The feel of pain varies from individuals and has many affecting factors such as sex, age, and ethnicity. This makes it difficult to rate pain for treatments involving opioids. A study done showed that females had a low score on pain than men. But many of the women’s reaction for high rated pain were discounted compared to men. There are parts of the study that needs to be revamped to obtain better data.
- Trustworthiness is one of those instant judgements we automatically make about other people, affecting our behaviour towards them . We wanted to know whether clinicians’ judgements of patients’ trustworthiness affected their estimation of patients’ pain . There seem to be so many grounds on which the complaint and expression of pain is met with scepticism, or is discounted – being old, young, female, or from an ethnic minority, for starters – but also degree of attractiveness and likeability .
- We used brief videos of male and female patients’ faces during a painful movement (a great resource annotated for pain by facial action coding ), selecting those with equivalent levels of pain expression but rated (by a panel of trainee clinical psychologists) at the higher and lower ends of trustworthiness. We embedded videos in an online study which we distributed to UK pain doctors and medical students in their clinical years, to vary extent of experience with treating pain.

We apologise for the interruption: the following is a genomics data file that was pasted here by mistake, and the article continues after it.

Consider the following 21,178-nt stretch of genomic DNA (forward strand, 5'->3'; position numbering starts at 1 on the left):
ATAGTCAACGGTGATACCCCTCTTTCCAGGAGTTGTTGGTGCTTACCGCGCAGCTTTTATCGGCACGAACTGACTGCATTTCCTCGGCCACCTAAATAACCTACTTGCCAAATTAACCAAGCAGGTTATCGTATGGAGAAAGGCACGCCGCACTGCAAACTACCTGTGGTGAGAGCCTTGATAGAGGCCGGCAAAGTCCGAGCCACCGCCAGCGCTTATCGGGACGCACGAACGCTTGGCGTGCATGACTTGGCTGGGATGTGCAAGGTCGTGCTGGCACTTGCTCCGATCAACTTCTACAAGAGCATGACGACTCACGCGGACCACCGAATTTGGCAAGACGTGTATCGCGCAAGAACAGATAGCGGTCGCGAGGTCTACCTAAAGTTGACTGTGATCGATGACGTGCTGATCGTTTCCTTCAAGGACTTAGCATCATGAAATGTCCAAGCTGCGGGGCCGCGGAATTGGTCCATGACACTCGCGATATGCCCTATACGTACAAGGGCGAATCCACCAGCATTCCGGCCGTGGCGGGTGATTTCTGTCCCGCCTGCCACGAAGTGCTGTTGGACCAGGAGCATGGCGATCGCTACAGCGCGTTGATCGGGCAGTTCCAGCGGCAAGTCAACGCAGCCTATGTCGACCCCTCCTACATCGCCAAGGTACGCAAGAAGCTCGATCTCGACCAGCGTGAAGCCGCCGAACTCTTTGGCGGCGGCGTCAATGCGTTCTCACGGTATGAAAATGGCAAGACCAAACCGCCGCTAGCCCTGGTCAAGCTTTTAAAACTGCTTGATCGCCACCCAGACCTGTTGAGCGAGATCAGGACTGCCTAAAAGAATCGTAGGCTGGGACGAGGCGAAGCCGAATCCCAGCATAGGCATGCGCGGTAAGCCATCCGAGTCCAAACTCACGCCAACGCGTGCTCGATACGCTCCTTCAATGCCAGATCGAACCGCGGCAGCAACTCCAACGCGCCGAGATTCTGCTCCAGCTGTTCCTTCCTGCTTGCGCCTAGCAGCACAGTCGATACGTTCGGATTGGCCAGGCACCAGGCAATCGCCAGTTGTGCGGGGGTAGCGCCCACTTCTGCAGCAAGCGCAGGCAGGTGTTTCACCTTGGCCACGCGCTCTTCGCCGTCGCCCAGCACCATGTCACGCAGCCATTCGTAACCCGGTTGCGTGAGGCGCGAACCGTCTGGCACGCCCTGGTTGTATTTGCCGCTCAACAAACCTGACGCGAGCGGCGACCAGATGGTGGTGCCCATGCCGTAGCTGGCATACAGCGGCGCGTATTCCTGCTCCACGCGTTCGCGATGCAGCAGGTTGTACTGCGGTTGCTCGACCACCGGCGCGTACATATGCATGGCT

- Each video (a randomly selected set across participants) had a brief vignette in the form of a referral letter that included a ‘back story’ on depression, but we were not confident that participants read it as we intended and understood depression either to precede pain onset or to follow it; we therefore did not analyse those data further.
“”Trustworthiness is one of those instant judgements we automatically make about other people, affecting our behaviour towards them””